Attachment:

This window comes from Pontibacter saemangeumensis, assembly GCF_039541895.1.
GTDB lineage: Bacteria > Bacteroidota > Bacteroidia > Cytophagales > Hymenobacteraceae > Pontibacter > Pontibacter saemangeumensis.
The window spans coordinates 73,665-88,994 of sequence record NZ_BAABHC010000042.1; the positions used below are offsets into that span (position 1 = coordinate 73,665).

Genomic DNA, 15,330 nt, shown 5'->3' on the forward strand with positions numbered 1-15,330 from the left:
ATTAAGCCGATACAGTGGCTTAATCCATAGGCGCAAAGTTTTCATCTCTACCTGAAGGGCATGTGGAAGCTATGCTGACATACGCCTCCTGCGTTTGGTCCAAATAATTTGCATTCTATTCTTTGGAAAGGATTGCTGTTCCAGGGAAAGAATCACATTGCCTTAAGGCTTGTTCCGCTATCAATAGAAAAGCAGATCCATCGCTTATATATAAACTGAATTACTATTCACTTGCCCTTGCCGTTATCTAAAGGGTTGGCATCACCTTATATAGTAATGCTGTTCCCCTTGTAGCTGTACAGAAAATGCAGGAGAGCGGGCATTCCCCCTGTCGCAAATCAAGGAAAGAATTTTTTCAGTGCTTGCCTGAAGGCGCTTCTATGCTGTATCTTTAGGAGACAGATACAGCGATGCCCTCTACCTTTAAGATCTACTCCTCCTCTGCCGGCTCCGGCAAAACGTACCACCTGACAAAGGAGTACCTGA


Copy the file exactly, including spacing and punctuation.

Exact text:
This window comes from Pontibacter saemangeumensis, assembly GCF_039541895.1.
GTDB lineage: Bacteria > Bacteroidota > Bacteroidia > Cytophagales > Hymenobacteraceae > Pontibacter > Pontibacter saemangeumensis.
The window spans coordinates 73,665-88,994 of sequence record NZ_BAABHC010000042.1; the positions used below are offsets into that span (position 1 = coordinate 73,665).

Genomic DNA, 15,330 nt, shown 5'->3' on the forward strand with positions numbered 1-15,330 from the left:
ATTAAGCCGATACAGTGGCTTAATCCATAGGCGCAAAGTTTTCATCTCTACCTGAAGGGCATGTGGAAGCTATGCTGACATACGCCTCCTGCGTTTGGTCCAAATAATTTGCATTCTATTCTTTGGAAAGGATTGCTGTTCCAGGGAAAGAATCACATTGCCTTAAGGCTTGTTCCGCTATCAATAGAAAAGCAGATCCATCGCTTATATATAAACTGAATTACTATTCACTTGCCCTTGCCGTTATCTAAAGGGTTGGCATCACCTTATATAGTAATGCTGTTCCCCTTGTAGCTGTACAGAAAATGCAGGAGAGCGGGCATTCCCCCTGTCGCAAATCAAGGAAAGAATTTTTTCAGTGCTTGCCTGAAGGCGCTTCTATGCTGTATCTTTAGGAGACAGATACAGCGATGCCCTCTACCTTTAAGATCTACTCCTCCTCTGCCGGCTCCGGCAAAACGTACCACCTGACAAAGGAGTACCTGA